Get it on the Play Store.

  • App version: 1.0.1
  • App size: 199 MB
  • Compatibility: Android 4.1 and up
  • Price: $3.99

Pokemon Quest

As smartphones continue to evolve, the line between phones and gaming consoles is starting to blur. This can be seen in the new trend of ultra-powerful gaming phones, but also in another ways, with many modern PC and console titles also manifesting on iOS and Android.

This is the case with Pokémon Quest, a game that originally launched on the Nintendo Switch, but is perfectly at home on your smartphone. A free to play adventure in the Pokémon universe, Pokémon Quest is Pokémon with a twist-or should that be with a corner? The main artistic gimmick of the new game is its Minecraft-esque blocky art style, which serves as a kind of cute factor, but also affects gameplay in the way you control space.

The blocky style isn't the only weird thing about Pokémon Quest. The game breaks with tradition by ditching the Pokéball method of catching the titular pocket monsters. Instead, you have to attract the beasties with the scent of food. There's no real story to speak of. Just, y'know, catch Pokémon. Catch 'em. Catch 'em...all.

Food makes the world go round in Pokémon Quest. You cook meals at your base camp to attract Pokémon until you have a team of three, which you can then lead on expeditions around the island and battle the wild cubic Pokémon that dwell there, collecting ingredients for new recipes along the way.

So cooking and expeditions provide the main gameplay, but hardcore fans may be annoyed at the game's monetization scheme, which basically works on 'energy', You see, the player character explores the island with the assistance of a drone, which can run out of battery, limiting your playtime. You can wait for this battery to recharge, or you can fast-track it by paying real money, which also upgrades your base with more cooking pots to attract more Pokémon.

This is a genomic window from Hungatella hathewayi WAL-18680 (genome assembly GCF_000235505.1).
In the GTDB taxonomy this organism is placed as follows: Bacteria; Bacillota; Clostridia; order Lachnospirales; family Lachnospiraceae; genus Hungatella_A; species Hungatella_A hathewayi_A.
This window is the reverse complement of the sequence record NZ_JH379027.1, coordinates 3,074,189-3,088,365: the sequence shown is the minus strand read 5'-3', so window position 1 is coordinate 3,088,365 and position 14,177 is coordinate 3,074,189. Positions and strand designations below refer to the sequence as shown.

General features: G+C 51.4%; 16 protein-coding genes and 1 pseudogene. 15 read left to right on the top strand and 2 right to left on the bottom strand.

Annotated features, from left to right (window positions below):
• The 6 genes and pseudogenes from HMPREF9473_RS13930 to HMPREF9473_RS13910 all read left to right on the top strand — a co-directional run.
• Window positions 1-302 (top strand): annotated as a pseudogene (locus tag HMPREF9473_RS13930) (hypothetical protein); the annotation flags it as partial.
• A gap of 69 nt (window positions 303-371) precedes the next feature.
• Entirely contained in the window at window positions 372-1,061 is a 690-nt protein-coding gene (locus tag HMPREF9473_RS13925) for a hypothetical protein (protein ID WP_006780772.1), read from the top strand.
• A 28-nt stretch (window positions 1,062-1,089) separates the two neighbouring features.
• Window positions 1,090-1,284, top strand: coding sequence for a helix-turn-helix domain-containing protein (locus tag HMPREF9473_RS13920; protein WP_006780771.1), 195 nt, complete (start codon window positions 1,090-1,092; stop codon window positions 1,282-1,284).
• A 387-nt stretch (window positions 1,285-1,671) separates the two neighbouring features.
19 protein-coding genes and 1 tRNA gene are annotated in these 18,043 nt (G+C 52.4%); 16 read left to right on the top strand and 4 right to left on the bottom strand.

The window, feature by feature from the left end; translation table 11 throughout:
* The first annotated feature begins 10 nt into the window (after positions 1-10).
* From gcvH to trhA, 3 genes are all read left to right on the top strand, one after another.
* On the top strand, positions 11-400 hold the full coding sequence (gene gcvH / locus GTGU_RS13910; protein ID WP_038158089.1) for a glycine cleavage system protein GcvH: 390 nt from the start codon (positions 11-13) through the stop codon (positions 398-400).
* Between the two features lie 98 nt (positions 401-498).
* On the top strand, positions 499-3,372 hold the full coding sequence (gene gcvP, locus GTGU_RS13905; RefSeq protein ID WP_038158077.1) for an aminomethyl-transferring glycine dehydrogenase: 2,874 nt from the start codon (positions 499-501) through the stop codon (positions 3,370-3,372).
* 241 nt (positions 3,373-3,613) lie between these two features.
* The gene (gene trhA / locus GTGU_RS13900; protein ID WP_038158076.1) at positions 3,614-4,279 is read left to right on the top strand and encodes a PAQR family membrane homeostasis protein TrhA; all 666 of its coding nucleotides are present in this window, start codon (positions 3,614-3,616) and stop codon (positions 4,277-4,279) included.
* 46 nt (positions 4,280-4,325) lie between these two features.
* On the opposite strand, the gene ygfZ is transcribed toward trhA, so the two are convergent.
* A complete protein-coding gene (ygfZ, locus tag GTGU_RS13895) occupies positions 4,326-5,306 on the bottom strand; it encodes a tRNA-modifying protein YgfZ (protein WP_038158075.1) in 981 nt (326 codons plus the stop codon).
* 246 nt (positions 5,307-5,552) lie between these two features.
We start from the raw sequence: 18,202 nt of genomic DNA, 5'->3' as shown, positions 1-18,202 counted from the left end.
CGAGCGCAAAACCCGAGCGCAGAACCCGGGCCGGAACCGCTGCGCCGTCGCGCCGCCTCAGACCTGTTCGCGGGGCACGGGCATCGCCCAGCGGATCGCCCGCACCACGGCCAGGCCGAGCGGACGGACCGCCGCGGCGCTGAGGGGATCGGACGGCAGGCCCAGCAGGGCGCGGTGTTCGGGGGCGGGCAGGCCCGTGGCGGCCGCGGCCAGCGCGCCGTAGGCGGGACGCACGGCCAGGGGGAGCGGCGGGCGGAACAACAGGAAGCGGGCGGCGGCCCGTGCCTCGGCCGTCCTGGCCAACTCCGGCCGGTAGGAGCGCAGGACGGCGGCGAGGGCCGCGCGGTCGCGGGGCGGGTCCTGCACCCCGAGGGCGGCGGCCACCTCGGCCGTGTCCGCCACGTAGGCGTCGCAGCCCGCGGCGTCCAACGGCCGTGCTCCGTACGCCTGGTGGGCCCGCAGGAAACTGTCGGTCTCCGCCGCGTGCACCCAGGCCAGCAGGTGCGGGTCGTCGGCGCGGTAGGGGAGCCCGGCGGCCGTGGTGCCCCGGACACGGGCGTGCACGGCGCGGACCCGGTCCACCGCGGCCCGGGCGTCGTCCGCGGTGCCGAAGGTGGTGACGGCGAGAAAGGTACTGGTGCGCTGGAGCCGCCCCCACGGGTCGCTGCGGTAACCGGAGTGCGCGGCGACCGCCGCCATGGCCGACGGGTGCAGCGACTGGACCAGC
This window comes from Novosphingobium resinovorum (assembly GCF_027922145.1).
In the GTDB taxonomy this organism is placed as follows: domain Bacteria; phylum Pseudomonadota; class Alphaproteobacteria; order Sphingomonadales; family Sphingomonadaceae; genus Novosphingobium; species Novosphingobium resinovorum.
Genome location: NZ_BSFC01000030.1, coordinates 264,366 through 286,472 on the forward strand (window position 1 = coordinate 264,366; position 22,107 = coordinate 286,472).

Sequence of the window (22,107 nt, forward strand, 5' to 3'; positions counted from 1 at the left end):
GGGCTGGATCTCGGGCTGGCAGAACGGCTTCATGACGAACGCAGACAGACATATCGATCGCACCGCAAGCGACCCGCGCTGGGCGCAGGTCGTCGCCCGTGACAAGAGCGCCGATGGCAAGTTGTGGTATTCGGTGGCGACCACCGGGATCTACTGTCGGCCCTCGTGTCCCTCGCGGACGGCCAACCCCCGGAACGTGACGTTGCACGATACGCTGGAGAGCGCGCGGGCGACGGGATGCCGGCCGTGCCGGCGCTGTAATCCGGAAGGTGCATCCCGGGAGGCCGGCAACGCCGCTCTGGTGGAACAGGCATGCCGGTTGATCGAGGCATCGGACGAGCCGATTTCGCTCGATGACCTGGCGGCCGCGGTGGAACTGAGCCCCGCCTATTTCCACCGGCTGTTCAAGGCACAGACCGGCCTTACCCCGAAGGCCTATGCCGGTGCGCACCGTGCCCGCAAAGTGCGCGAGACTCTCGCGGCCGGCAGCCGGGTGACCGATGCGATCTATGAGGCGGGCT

If you really absolutely just gotta catch 'em all, be prepared to take it slow and steady, or shell out some cash to speed it up. If you don't have time or money, Pokémon Quest is still an attractive time killer. All the original 151 Kanto Pokemon including Mew and Mewtwo are findable in cubic form, so fans of the classics have their work cut out for them.

Get it on the Play Store.

  • App version: 1.0.0
  • App size: 219 MB
  • Compatibility: Android 4.4 and up
  • Price: Free with in-app purchases

June

Which games will shape up to be the feel good hit of the summer? Some strong contenders have already landed on the Play Store in June, from a casual endless runner to a full-fat premium RPG from Square Enix. Let's take a look.

Surfatron

Surfatron is an endless runner-style line surfer game that puts you in control of Dusty, a sentient video game console from the '90s that's trapped inside the Pixelverse - the space and time that exists between the hardware and his currently loaded game cartridge - and who must battle through the bugs and corrupts left by slacking game devs.

Sound familiar? Fans of PC and PlayStation 4 platformer 'Rad Rodgers: World One' might recognize Dusty as the epynonymous Rad's sidekick/weapon. These same fans might also like to know that powerups collected in the Pixelverse can also be passed between the two games.

Surfatron itself is a fun, stylish line racer where you have to surf long glowing lines collecting coins and power-ups, take risky jumps across space to discover different routes, and avoid both enemies patrolling the lines and a giant monster hot on your tail.

The gameplay is simple to learn but tricky to master. Levels contain lucrative hidden lines that require sticking your proverbial neck out to discover, but you can only spend a finite time in between the lines before you die, so knowing when and where to accelerate can get quite tense.

As an additional incentive, levels have objectives that you can complete for gear rewards: basically upgrades that can give Dusty additional shields, longer reach for powerups, etc. There's a social element too, as you can compete with your friends on Facebook to beat each other's high scores. 

Surfatron's mechanics are well-crafted and make for a great casual diversion, but what really gives the game its charm is the attractive design, engaging music and cheeky references to classic games in the powerups and also in the snarky quips (and curses) of Dusty, courtesy of Jon St. John, the voice of Duke Nukem.

  • App version: 1.0
  • App size: 76 MB
  • Compatibility: Android 4.0.3 and up
  • Price: Free with in-app purchases

Homo Machina

The new game from highbrow European media group ARTE has an intriguing concept. The name is composed of Homo (man) and Machina (machine), which clues you in to the premise. This game reimagines our squishy, leaky, throbbing flesh-vessels as mechanical contraptions. Basically, wheels, cogs, pipes conveyor belts and valves take the place of biological veins and organs.